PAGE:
I have a custom HTTP server.

When F5 is held down in a browser the server gets slammed with requests.

How can I detect and limit these (or any other) invalid connections?

It seems that I would have to record, for each incoming IP, the length of time between each request and whether or not the request was valid. If a certain number of invalid requests are received in a certain period time, I would simply disconnect (or ban) all further connections coming from that IP for a certain period of time.

Does anyone have any articles, pointers or tips on this subject?

  • You're coding your own http server? This might get a better response at stack overflow, especially if you provided details on programming language, goals of the server, etc. And some rationale on why you're not just using nginx :) nginx.org/en
    – JasonBirch
    Commented Sep 11, 2010 at 7:01

2 Answers 2


Try some of the QoS settings now available for either:

  • the firewall(s)
  • the http server
  • the load balancers
  • any OS global settings

There are many types of (D)DoS attacks that may happen. The situation you have described is limited due to it only coming from one source, multiply that in a distributed attack and a per client limit can be avoided. Another attack could try and cause a memory overflow by filling the state information rapidly. More attacks exist, such as Slowloris so it makes sense to defend yourself holistically.

We like to use L7 firewalls on Linux (regex on packets) and weigh the clients by how often they honour Last-Modified & Etags, alongside other "good behaviour" (faster request times, larger MTUs, persistent connections, etc). You can always throw a Captcha, or artificially delay the response on a single connection with a backoff timer (1 second delay, 2 second delay, 4 second delay, etc). The trick here was to limit by connection (not the IP address, referrer, user agent or some combination thereof).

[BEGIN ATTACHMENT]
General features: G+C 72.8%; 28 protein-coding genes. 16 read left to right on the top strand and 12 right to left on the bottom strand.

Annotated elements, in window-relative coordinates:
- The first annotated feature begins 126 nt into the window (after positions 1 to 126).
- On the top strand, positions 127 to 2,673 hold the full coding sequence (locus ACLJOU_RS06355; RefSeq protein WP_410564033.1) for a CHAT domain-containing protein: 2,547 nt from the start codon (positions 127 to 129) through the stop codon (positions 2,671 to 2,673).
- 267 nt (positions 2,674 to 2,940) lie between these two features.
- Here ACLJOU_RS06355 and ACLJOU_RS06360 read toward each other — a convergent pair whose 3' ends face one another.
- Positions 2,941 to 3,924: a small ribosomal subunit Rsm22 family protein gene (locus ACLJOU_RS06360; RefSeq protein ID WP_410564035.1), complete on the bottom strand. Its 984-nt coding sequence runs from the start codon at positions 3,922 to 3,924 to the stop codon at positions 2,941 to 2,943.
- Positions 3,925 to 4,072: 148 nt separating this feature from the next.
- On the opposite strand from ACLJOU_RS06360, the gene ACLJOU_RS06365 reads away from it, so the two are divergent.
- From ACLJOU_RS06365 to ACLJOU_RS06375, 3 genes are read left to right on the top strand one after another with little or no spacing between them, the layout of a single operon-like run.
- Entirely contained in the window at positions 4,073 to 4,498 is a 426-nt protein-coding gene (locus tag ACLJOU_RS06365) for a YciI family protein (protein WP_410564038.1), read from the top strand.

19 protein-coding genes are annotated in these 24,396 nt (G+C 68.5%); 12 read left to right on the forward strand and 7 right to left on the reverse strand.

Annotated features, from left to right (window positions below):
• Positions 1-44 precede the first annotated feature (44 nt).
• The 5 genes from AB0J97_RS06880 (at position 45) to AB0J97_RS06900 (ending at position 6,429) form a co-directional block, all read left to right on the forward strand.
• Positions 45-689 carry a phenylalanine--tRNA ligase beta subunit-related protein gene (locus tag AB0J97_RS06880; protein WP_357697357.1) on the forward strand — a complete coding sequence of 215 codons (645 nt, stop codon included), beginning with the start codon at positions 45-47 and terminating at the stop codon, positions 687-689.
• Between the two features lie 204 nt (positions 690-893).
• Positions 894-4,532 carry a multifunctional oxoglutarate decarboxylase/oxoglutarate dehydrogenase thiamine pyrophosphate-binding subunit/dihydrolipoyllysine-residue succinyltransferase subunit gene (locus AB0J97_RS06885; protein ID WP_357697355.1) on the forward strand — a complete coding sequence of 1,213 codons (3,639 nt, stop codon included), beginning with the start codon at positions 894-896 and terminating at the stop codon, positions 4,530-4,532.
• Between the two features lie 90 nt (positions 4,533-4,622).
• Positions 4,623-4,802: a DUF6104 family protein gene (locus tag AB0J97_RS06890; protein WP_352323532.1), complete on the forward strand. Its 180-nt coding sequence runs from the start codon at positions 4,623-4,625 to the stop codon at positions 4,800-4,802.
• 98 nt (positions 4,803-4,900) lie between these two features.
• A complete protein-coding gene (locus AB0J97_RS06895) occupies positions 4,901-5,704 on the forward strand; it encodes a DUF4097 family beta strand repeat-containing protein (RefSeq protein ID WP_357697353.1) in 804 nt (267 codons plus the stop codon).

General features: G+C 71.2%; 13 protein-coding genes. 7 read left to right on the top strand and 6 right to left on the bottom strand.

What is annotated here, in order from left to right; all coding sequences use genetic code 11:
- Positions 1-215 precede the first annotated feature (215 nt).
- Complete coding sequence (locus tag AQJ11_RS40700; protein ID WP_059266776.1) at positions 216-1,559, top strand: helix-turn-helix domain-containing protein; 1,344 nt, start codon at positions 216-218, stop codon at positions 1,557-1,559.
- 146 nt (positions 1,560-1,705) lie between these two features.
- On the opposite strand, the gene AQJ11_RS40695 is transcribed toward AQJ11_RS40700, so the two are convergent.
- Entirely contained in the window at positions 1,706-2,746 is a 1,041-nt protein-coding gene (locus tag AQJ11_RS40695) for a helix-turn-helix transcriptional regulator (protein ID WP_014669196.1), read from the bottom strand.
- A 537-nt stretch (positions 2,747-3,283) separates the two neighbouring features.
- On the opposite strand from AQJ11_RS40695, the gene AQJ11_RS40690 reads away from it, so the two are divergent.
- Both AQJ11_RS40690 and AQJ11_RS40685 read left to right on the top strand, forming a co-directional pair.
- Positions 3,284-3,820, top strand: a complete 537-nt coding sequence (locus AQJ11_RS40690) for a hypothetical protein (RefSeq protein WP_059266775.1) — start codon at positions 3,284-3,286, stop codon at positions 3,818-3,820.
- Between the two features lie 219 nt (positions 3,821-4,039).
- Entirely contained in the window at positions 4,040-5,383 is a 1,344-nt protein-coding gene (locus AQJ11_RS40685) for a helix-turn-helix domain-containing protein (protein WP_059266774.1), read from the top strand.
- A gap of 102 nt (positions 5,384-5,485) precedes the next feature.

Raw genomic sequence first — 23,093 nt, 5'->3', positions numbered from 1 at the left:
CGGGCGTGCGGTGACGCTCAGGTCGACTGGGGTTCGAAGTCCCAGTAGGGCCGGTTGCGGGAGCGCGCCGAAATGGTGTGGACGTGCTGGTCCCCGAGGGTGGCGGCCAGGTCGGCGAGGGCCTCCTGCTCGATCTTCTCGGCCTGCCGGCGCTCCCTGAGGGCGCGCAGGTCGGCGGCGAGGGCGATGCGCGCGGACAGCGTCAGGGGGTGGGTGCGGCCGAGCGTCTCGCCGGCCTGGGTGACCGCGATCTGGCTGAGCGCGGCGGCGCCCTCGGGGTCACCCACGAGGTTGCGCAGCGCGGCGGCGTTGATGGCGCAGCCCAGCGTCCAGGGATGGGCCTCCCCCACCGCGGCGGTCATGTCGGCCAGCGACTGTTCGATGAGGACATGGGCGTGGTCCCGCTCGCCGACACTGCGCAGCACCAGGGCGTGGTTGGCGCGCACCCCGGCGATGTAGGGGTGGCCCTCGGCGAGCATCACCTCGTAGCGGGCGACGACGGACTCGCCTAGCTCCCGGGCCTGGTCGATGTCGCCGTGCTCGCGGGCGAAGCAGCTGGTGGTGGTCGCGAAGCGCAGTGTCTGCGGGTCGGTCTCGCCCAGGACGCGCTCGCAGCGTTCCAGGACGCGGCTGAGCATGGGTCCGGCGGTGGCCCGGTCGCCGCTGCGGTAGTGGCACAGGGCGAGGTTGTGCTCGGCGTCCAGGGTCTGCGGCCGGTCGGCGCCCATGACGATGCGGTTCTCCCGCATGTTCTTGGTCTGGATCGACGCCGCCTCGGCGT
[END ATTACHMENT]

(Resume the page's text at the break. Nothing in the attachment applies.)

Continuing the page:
A future project will be to use the Intrusion Detection system to configure the rate limiting.

HTML 5's cache manifest will effectively disable server load during a F5 refresh and there is always Google Gears.

  • Agree that the firewall is going to be your best option to limit this type of thing (although the captcha is a unique idea as well). However, if the page never loads past the header, then you may never see the captcha, so it would be rendered useless. But IPTables is probably going to be your friend in the end.
    – John P
    Commented Sep 11, 2010 at 21:30

It appears that you have tried posting this to Stackoverflow:


Posting this to Serverfault might get a couple responses, however, there are many threads already over there related to denial-of-service type attacks. You might try looking at those threads, just search for DDOS and DOS or denail-of-service.

Denial-of-service attacks are best handled by router hardware (like Cisco).

Your Answer

By clicking “Post Your Answer”, you agree to our terms of service and acknowledge you have read our privacy policy.